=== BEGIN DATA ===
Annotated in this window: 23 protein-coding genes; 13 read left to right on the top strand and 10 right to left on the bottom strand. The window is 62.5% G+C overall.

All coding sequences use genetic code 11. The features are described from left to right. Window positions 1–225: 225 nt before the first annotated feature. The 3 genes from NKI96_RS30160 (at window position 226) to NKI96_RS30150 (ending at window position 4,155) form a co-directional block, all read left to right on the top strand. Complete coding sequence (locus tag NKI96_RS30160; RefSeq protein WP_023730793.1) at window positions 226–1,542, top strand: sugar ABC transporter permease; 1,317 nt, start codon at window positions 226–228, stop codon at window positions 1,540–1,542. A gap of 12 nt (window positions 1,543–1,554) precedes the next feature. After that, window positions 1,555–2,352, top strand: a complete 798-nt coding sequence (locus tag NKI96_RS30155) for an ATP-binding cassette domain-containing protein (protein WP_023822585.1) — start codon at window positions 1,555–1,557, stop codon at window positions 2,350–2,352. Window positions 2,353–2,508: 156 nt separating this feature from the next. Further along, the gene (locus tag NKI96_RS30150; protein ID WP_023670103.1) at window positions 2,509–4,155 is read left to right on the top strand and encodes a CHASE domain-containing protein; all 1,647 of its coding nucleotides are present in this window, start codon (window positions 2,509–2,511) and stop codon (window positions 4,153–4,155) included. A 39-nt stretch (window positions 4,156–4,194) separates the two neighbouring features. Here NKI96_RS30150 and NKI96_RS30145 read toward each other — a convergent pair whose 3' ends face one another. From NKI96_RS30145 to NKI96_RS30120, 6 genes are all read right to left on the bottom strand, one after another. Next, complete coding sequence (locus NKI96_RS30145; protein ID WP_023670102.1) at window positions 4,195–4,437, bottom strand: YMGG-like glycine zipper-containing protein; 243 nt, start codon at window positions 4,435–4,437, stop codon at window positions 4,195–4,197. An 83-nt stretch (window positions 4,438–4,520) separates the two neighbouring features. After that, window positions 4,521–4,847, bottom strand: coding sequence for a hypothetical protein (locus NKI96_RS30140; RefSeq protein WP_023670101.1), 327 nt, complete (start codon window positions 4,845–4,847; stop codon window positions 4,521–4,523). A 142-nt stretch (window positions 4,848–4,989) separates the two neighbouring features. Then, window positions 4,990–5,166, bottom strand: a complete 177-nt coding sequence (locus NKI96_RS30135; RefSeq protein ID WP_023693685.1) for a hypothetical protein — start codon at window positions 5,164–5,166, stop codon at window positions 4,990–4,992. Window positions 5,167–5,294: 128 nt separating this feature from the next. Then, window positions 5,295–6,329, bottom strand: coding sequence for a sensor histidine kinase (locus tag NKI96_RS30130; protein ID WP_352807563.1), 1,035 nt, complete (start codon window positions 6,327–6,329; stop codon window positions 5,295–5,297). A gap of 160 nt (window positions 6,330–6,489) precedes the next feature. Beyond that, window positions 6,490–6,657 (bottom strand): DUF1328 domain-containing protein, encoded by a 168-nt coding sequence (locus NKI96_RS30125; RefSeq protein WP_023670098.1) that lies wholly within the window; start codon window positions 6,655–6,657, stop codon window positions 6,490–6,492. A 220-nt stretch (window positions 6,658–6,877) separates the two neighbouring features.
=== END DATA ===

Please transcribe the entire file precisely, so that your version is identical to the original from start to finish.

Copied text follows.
Annotated in this window: 23 protein-coding genes; 13 read left to right on the top strand and 10 right to left on the bottom strand. The window is 62.5% G+C overall.

All coding sequences use genetic code 11. The features are described from left to right. Window positions 1–225: 225 nt before the first annotated feature. The 3 genes from NKI96_RS30160 (at window position 226) to NKI96_RS30150 (ending at window position 4,155) form a co-directional block, all read left to right on the top strand. Complete coding sequence (locus tag NKI96_RS30160; RefSeq protein WP_023730793.1) at window positions 226–1,542, top strand: sugar ABC transporter permease; 1,317 nt, start codon at window positions 226–228, stop codon at window positions 1,540–1,542. A gap of 12 nt (window positions 1,543–1,554) precedes the next feature. After that, window positions 1,555–2,352, top strand: a complete 798-nt coding sequence (locus tag NKI96_RS30155) for an ATP-binding cassette domain-containing protein (protein WP_023822585.1) — start codon at window positions 1,555–1,557, stop codon at window positions 2,350–2,352. Window positions 2,353–2,508: 156 nt separating this feature from the next. Further along, the gene (locus tag NKI96_RS30150; protein ID WP_023670103.1) at window positions 2,509–4,155 is read left to right on the top strand and encodes a CHASE domain-containing protein; all 1,647 of its coding nucleotides are present in this window, start codon (window positions 2,509–2,511) and stop codon (window positions 4,153–4,155) included. A 39-nt stretch (window positions 4,156–4,194) separates the two neighbouring features. Here NKI96_RS30150 and NKI96_RS30145 read toward each other — a convergent pair whose 3' ends face one another. From NKI96_RS30145 to NKI96_RS30120, 6 genes are all read right to left on the bottom strand, one after another. Next, complete coding sequence (locus NKI96_RS30145; protein ID WP_023670102.1) at window positions 4,195–4,437, bottom strand: YMGG-like glycine zipper-containing protein; 243 nt, start codon at window positions 4,435–4,437, stop codon at window positions 4,195–4,197. An 83-nt stretch (window positions 4,438–4,520) separates the two neighbouring features. After that, window positions 4,521–4,847, bottom strand: coding sequence for a hypothetical protein (locus NKI96_RS30140; RefSeq protein WP_023670101.1), 327 nt, complete (start codon window positions 4,845–4,847; stop codon window positions 4,521–4,523). A 142-nt stretch (window positions 4,848–4,989) separates the two neighbouring features. Then, window positions 4,990–5,166, bottom strand: a complete 177-nt coding sequence (locus NKI96_RS30135; RefSeq protein ID WP_023693685.1) for a hypothetical protein — start codon at window positions 5,164–5,166, stop codon at window positions 4,990–4,992. Window positions 5,167–5,294: 128 nt separating this feature from the next. Then, window positions 5,295–6,329, bottom strand: coding sequence for a sensor histidine kinase (locus tag NKI96_RS30130; protein ID WP_352807563.1), 1,035 nt, complete (start codon window positions 6,327–6,329; stop codon window positions 5,295–5,297). A gap of 160 nt (window positions 6,330–6,489) precedes the next feature. Beyond that, window positions 6,490–6,657 (bottom strand): DUF1328 domain-containing protein, encoded by a 168-nt coding sequence (locus NKI96_RS30125; RefSeq protein WP_023670098.1) that lies wholly within the window; start codon window positions 6,655–6,657, stop codon window positions 6,490–6,492. A 220-nt stretch (window positions 6,658–6,877) separates the two neighbouring features.